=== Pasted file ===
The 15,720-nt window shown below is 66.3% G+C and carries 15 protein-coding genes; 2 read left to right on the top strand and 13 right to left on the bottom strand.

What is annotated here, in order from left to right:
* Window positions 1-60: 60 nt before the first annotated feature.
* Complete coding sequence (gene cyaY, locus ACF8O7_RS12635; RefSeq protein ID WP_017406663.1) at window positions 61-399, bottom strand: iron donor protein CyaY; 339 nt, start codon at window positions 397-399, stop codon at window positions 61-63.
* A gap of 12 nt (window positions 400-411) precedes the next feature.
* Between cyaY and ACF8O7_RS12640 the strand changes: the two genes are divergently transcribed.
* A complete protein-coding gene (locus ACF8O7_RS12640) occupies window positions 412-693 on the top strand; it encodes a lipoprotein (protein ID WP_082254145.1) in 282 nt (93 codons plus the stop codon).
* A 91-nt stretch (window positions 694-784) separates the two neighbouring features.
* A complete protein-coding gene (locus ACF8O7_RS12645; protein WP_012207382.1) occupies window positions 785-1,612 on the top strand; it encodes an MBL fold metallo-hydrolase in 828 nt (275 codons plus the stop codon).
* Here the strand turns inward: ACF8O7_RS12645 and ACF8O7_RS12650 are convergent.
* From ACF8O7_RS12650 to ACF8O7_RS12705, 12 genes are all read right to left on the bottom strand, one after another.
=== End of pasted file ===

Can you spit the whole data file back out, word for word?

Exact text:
The 15,720-nt window shown below is 66.3% G+C and carries 15 protein-coding genes; 2 read left to right on the top strand and 13 right to left on the bottom strand.

What is annotated here, in order from left to right:
* Window positions 1-60: 60 nt before the first annotated feature.
* Complete coding sequence (gene cyaY, locus ACF8O7_RS12635; RefSeq protein ID WP_017406663.1) at window positions 61-399, bottom strand: iron donor protein CyaY; 339 nt, start codon at window positions 397-399, stop codon at window positions 61-63.
* A gap of 12 nt (window positions 400-411) precedes the next feature.
* Between cyaY and ACF8O7_RS12640 the strand changes: the two genes are divergently transcribed.
* A complete protein-coding gene (locus ACF8O7_RS12640) occupies window positions 412-693 on the top strand; it encodes a lipoprotein (protein ID WP_082254145.1) in 282 nt (93 codons plus the stop codon).
* A 91-nt stretch (window positions 694-784) separates the two neighbouring features.
* A complete protein-coding gene (locus ACF8O7_RS12645; protein WP_012207382.1) occupies window positions 785-1,612 on the top strand; it encodes an MBL fold metallo-hydrolase in 828 nt (275 codons plus the stop codon).
* Here the strand turns inward: ACF8O7_RS12645 and ACF8O7_RS12650 are convergent.
* From ACF8O7_RS12650 to ACF8O7_RS12705, 12 genes are all read right to left on the bottom strand, one after another.